Draping a Custom Dress, Part One: Overview

If you are a sewist wanting to take their skill to the next level, this Draping a Dress Design series is for you! In this five-part series, I will be taking you on a journey where I will be draping a dress. I will demonstrate how you can do this too! We will cover all areas of this detailed process. Draping is something that is near and dear to me and I hope to pass this love on to you! Let’s get started!

Draping a Dress Design Aesthetic

When I talk about draping a dress design, I am not referring to curtains. Draping allows you to develop a pattern right on your dress form. You may already be aware of flat pattern making where we draft a pattern from a basic sloper/block. Sometimes flat pattern making is not ideal for a special design you may be thinking of. Draping requires you to use muslin on a Dress Form and shape it to the body. You are sculpting your design and breathing life into it.


Draping a Dress Design Illustration

The purpose of this series is to show you how you can take a design that is yours, and bring it to life through draping. As you can see from my Illustration, I am keeping the silhouette simple and using a printed fabric. It is best to start simple if you have not done this before. Once you master the basics, the sky is the limit for what you can create. It is best to sketch out what your design is prior to getting started. This is helpful so you are aware of the goal you are trying to achieve. Once you are well into the process, you can make any changes you see fit for your design.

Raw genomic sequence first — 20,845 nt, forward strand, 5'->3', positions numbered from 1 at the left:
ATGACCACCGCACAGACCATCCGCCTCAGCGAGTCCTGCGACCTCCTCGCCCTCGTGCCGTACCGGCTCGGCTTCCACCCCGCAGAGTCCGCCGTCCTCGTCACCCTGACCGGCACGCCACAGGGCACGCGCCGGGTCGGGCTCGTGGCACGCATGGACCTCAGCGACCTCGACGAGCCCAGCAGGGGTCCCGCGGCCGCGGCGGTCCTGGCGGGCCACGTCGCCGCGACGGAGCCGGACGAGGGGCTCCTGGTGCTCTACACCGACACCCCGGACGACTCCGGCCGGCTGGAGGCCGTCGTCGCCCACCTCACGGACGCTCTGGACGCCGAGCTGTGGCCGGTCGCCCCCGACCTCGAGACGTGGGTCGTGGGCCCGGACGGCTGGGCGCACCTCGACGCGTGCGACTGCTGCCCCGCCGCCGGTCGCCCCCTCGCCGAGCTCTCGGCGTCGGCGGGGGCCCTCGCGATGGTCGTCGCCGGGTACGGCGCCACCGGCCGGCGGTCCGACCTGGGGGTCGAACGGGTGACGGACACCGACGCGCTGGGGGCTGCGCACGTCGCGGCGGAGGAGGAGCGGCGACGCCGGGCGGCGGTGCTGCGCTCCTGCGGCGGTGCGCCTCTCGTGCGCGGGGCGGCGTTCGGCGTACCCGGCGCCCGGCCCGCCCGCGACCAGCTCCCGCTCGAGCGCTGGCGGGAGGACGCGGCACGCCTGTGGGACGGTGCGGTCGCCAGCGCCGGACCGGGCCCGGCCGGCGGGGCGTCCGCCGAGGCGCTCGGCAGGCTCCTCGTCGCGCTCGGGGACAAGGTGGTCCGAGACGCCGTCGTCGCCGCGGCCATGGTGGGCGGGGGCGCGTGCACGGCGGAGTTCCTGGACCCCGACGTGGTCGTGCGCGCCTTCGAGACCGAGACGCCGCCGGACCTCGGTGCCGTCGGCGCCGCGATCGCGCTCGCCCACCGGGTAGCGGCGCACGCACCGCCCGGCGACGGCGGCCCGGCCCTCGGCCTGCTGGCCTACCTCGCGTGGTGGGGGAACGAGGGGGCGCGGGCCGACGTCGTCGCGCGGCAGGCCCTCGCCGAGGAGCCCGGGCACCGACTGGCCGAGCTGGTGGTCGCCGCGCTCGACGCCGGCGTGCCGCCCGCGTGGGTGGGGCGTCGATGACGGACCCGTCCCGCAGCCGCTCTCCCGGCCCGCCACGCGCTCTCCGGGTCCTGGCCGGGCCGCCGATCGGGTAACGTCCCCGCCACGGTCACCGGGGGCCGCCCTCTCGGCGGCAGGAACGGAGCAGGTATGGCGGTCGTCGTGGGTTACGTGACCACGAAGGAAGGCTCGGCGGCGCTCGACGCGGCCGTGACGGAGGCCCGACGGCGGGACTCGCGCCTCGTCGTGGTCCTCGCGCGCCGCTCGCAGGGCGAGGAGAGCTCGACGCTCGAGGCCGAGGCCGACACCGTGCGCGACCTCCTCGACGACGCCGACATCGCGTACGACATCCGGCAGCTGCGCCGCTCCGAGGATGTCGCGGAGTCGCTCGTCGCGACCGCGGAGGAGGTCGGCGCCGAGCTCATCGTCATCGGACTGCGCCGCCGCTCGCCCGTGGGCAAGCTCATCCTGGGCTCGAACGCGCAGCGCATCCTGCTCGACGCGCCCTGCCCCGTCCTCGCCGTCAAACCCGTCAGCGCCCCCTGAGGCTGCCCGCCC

Think about how you will construct this design, consider your current skill level, or if this is going to be an experimental piece for you. What is the final fabric you intend on using? How much difference is there in the body measurements versus the Dress Form? There are many items to consider when designing.

Tools For Draping a Dress Design

All tools needed to be successful in Draping will be covered in this series. It is important to have your tools close by. You never know when you will need that last-minute adjustment. These rulers were given to me during design school but you can get these all online or at any shop that specializes in pattern making equipment. These are only a few of the tools needed.

Most importantly, you will need a Dress Form to drape on. I will discuss this more in the tools segment of this series. Adjustable Dress Forms will not work for this. They do not have the markings that a professional Dress Form has but you can make it work with what you already have.

Draping a Bodice for a Dress Design

Draping a Dress Design

Of course we will cover the detailed process of draping your bodice design. Once that process is complete we will transfer the drape onto paper to create a paper pattern for you to use as many times as you like. I will also be including a step-by-step guide for how I drafted my flared skirt to go with my bodice.

Final Garment

Draping a Dress Series final bodice

The final part of this series goes over my process for constructing the final sample of my design. I will also share my favorite hem finish for flared/circle skirts using bias tape. You can use this as a guideline for your own design. Your construction may differ from mine unless you are following this exactly.

I hope this series inspires you to want to develop a new skill. Draping is one of my favorite skills and I use it on a daily in my creative process.

Happy Draping!!

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